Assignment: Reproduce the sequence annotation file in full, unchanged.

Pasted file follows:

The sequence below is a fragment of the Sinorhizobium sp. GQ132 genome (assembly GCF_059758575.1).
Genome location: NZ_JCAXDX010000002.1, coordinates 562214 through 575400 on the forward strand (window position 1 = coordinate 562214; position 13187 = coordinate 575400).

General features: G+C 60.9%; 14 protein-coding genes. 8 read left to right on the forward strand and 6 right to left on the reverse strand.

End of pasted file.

The sequence below is a fragment of the Sinorhizobium sp. GQ132 genome (assembly GCF_059758575.1).
Genome location: NZ_JCAXDX010000002.1, coordinates 562214 through 575400 on the forward strand (window position 1 = coordinate 562214; position 13187 = coordinate 575400).

General features: G+C 60.9%; 14 protein-coding genes. 8 read left to right on the forward strand and 6 right to left on the reverse strand.